The roads leading in have been occasionally subject to blockades. Despite the development, the nearby communities of San Lorenza Albarradas and San Isidro Roaguia still suffer from poverty. Each visitor is charged between M$10.00 to M$60.00 pesos by the state of Oaxaca to enter the site, depending on the season. But disputes have arisen between the two nearby communities about who should administer it and about income sharing. This led to the closing of the site between 2005 and 2007. Promises by state officials were made to invest the money earned at the site to raising living standards in the area, but residents claim that this has never happened. As a result, the locals set up their own roadside checkpoints to levy a small fee, thus tourists are sometimes charged twice to access the site — once on the road and once at the entrance to the park.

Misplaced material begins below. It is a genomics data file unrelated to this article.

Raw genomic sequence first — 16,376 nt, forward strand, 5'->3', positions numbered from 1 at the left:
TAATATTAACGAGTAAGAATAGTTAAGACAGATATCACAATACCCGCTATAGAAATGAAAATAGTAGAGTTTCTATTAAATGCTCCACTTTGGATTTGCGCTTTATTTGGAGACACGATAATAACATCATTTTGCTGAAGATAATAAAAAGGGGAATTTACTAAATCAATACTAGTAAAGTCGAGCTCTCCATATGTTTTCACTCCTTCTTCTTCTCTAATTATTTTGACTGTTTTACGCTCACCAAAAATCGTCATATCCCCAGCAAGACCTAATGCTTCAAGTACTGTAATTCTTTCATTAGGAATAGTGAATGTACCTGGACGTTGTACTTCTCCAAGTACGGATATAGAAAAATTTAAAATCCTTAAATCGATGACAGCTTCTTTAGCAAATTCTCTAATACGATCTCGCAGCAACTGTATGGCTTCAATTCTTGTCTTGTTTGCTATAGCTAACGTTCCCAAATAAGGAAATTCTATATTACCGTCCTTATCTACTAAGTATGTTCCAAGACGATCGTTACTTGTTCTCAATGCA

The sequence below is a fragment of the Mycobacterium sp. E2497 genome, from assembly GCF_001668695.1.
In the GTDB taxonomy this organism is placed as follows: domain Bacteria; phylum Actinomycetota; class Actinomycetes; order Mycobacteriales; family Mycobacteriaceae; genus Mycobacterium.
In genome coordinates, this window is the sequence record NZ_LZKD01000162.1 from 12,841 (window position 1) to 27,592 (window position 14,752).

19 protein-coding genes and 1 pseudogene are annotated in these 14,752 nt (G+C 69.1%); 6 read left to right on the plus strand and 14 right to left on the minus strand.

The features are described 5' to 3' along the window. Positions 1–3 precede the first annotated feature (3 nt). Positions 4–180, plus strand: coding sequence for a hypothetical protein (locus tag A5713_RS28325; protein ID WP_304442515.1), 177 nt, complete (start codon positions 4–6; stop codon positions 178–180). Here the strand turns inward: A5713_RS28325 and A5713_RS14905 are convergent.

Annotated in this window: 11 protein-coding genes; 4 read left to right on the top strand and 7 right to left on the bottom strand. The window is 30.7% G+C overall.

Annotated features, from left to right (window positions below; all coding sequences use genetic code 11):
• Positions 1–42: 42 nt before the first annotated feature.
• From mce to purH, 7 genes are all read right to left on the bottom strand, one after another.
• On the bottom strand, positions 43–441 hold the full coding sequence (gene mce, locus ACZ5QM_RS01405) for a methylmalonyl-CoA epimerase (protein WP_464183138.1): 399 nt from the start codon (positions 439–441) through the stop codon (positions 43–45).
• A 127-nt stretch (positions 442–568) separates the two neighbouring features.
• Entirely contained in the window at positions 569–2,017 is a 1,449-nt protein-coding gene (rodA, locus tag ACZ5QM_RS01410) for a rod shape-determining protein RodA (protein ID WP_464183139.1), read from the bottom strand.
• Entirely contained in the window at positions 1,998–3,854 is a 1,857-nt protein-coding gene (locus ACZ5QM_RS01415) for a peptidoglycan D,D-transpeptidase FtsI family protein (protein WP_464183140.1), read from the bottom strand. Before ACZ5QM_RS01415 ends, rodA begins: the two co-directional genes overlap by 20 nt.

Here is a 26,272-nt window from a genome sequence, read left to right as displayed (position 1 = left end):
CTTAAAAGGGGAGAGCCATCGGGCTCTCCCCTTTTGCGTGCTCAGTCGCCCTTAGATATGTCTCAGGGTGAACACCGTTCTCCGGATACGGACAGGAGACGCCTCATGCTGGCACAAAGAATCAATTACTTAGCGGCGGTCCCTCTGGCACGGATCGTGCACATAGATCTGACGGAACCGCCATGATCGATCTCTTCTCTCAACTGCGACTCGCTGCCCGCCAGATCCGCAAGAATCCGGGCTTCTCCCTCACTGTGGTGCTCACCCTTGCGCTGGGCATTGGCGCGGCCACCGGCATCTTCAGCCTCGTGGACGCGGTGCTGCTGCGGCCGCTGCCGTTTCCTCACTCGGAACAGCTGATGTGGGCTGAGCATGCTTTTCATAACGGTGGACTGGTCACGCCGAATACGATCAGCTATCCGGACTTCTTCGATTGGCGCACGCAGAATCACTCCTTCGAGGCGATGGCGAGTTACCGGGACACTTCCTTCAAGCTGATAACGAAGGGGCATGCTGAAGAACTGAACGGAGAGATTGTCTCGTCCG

In the state of Oaxaca, road closures and blockades has been a common form of protest. It has been suggested that this reflects a weakness in the state government, illustrating its inability to maintain order. In March 2014, travelers reported that blockade of the local road to Hierve el Agua had erupted again. In October 2019, residents of Tlacolula de Matamoros, a town roughly 30 km (~18 miles) away, blocked the Pan-American Highway (Federal Highway 190) leading to Hierve el Agua to call attention to a dispute about whether an elementary school damaged by earthquakes should be repaired or replaced. In April 2020, as the Covid-19 pandemic began to spread into Oaxaca, residents of San Lorenzo Albarradas blockaded the road over concerns that uncontrolled tourism would infect the locals. The current ombudsman of Oaxaca, Bernardo Rodríguez Alamilla, said that municipalities cannot legally block access or impose traffic restrictions so the state tries to dissuade them. However, sometimes the state may give in to avoid conflicts, even sending in the National Guard to supervise their implementation.